Unless you know exactly what you are going to do in graduate study, the recommended strategy for an undergraduate intending to study beyond the baccalaureate level is to take a series of foundation courses covering several different areas of technology. Specialization can then come at the graduate level. Two reasons for doing this are 1) most graduate programs have some sort of breadth requirement which requires technical courses in multiple sub-disciplines of electrical engineering and 2) exposing yourself to many facets of electrical engineering as an undergraduate may help you decide WHAT to specialize in during your graduate program.
Optical systems have become increasingly popular for manipulating information (optical signal processing), transmitting information (fiber optics), and remote measurement of electrical properties (LIDAR). Furthermore, electro-optical devices, such as liquid crystal displays (LCDs) have become a mainstay in high-tech electronic gadgets and laptop computers. The broad field of optics provides students with knowledge about the many building blocks within an optical system.
Once the bread and butter of electrical engineering, the power systems field deals with the generation of electrical power on both the large scale and small scale. Large scale power system study involves the understanding of how power is generated at the power plant and then transmitted to homes, businesses, and factories. On the smaller scale, power systems studies motors and generators, which convert energy from electrical to mechanical form and vice versa, and the associated power electronics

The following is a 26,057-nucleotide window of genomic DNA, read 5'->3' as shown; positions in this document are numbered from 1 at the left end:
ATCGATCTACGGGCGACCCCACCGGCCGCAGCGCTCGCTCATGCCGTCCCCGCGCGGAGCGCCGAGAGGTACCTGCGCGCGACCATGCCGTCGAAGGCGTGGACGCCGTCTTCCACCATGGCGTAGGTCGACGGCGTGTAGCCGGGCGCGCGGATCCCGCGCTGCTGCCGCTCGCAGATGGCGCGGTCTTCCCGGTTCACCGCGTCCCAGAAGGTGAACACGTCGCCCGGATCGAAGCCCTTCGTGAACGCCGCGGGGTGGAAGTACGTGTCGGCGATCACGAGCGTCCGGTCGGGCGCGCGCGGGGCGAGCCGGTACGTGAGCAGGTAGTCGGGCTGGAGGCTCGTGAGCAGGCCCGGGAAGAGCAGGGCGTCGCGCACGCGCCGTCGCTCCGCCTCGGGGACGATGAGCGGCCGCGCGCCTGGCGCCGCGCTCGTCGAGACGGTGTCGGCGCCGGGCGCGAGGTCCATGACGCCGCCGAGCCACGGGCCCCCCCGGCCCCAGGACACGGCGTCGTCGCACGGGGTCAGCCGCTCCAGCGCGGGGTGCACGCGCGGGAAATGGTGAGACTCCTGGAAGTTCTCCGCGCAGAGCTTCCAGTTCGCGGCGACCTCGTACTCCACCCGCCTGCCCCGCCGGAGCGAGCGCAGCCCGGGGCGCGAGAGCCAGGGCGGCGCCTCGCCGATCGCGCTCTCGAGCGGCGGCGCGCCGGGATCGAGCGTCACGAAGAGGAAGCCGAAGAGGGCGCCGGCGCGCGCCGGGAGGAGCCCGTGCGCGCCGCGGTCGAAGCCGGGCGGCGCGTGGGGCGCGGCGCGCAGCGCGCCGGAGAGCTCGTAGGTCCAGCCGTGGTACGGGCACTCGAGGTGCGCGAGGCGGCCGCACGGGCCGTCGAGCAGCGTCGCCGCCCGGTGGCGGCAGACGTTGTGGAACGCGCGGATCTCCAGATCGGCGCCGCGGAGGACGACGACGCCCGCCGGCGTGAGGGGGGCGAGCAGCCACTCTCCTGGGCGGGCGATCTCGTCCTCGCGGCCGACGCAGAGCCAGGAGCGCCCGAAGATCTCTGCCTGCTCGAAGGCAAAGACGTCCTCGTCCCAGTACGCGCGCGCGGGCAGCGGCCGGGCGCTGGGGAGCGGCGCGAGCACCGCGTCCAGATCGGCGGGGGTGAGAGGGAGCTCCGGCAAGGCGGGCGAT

For many years, the largest research group in the EE Department at Penn State, the Communications and Space Sciences Laboratory (CSSL) , has studied the ionosphere and related effects such as weather and thunderstorms. Problems of interest include the design of instrumentation as well as the study of natural phenomena. The research interests have influenced undergraduate courses in many ways, especially in COMMUNICATIONS , ELECTROMAGNETICS , and OPTICS . In addition, courses specifically in the area of space sciences have also been developed.
Because semiconductors are the active components inside nearly all modern electronic devices, all advances in electronics ultimately come down to making better semiconductor devices and understanding how they work. Silicon is the basic ingredient in most devices and the primary material studied at the undergraduate level, though the principles are easily extended to other materials.
Signals -- both 1-D signals such as speech and audio signals, and 2-D signals such as images and video signals -- represent information. Processing these signals means extracting certain parameters from that information, filtering it to remove undesired components, coding it for efficient transmission, or many other operations. Because digital technology supports extensive manipulation and interpretation of signal/image data, signal processing is increasingly becoming digital. Therefore, a basic understanding of the effects of analog to digital conversion is key in understanding the design of modern signal processing algorithms. The signal and image processing field is a programming-intensive one in which various algorithms to perform these tasks are implemented.